Joseph's coat was covered with the blood of a goat (a satanic symbol) because of the sinful actions of Joseph's brothers, but our coat of many colors is covered with the blood of the Lamb. Like Joseph's father, Jacob, God recognizes our "coat of many colors" because He knows us as individuals, and loves us, even with all our human frailties and our meager strengths.
The one unifying aspect of Christianity is the Bible, and there is no one "right" Bible all Bibles are right with God if they are used as a tool for loving Him, for worshipping Him, and for being obedient to Him. The words of the Book of Life have great power, even when quoted from different translations or in different languages.
If God judged us on the church we went to, on the Bible translation we used, or by the doctrine we adhered to, none of us would go to Heaven because no Christian has 100% "right" doctrine. Isn't it fortunate that He judges us on our heart, not by the church we go to, not by the day of the week on which we worship Him, not by whether we have been christened as infants, not by whether we have been water baptized as adults these are the wrappers of Christianity, they are not the core teachings of Jesus.
As one of the 2 billion Christians in the world today I know that my own set of beliefs is unique. I know that I am often wrong when judged by man, but I also believe that I am not wrong in God. He knows me, He knows my heart, He knows my weaknesses and my strengths. He blesses me when I put my own sinful desires to one side and place Him first in my life.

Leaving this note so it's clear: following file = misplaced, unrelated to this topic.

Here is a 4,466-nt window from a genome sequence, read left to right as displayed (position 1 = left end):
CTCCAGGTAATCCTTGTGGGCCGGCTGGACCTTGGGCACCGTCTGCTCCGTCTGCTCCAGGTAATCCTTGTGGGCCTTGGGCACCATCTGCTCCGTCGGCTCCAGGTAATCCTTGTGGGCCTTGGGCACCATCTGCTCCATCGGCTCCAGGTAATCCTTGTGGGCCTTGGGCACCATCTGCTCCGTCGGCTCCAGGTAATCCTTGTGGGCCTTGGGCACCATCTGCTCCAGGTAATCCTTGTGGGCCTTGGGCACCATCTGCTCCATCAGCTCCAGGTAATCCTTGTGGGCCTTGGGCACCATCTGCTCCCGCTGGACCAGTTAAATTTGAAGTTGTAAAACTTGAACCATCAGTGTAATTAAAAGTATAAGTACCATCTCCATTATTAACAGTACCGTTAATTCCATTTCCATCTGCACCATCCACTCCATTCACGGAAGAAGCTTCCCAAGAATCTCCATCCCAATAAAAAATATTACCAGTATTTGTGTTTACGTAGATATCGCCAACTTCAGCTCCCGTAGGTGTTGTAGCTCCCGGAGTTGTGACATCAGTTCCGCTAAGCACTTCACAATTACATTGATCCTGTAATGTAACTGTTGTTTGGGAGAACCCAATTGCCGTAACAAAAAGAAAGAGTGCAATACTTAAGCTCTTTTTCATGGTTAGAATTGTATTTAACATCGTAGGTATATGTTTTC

I know that I cannot exactly agree with the doctrine of every other Christian, or any other Christian, but that does not mean that I do not love them.
He knows that I am truly repentant of the many sins I have committed in my life, and He also knows that I strive never to repeat a sin. That I am not always 100% successful is the shame I carry but, like all good fathers, He loves me in spite of my own shame and guilt. He loves me and I love Him.
I know that I cannot exactly agree with the doctrines of every other Christian, or even any other Christian, but that does not mean that I do not love them. I consider everyone who believes in the Nicene Creed to be my brother or sister in Christ, irrespective of our doctrinal differences. If they are not Christian (that is, they do not believe in the Nicene Creed, whether they are Muslims, Buddhists, Hindus, Mormons or atheists) then I consider them my neighbor (the Second Commandment from Jesus as outlined in Matthew 22:39)...
"Teacher, which is the greatest commandment in the Law?"
We all need to exercise more love towards our fellow Christians and our neighbors. There needs to be love between Baptists and Charismatics, between Catholics and Protestants. Any person who calls himself Christian has a responsibility to follow the two Commandments of Jesus to love God and to love their neighbor.
If you are ready to commit to the Lord do it here and now!
If this subject interests you I suggest you read Do you know what really annoys me about God? by Dr Barry Chant (yes, the title is tongue-in-cheek). Dr Chant looks at doctrinal issues between various Christian groups.
We believe in one God,
And in one Lord Jesus Christ,
And in the Holy Spirit,
And in one holy catholic* and apostolic church.
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© Graham Pockett
Last Updated: Monday, September 11, 2017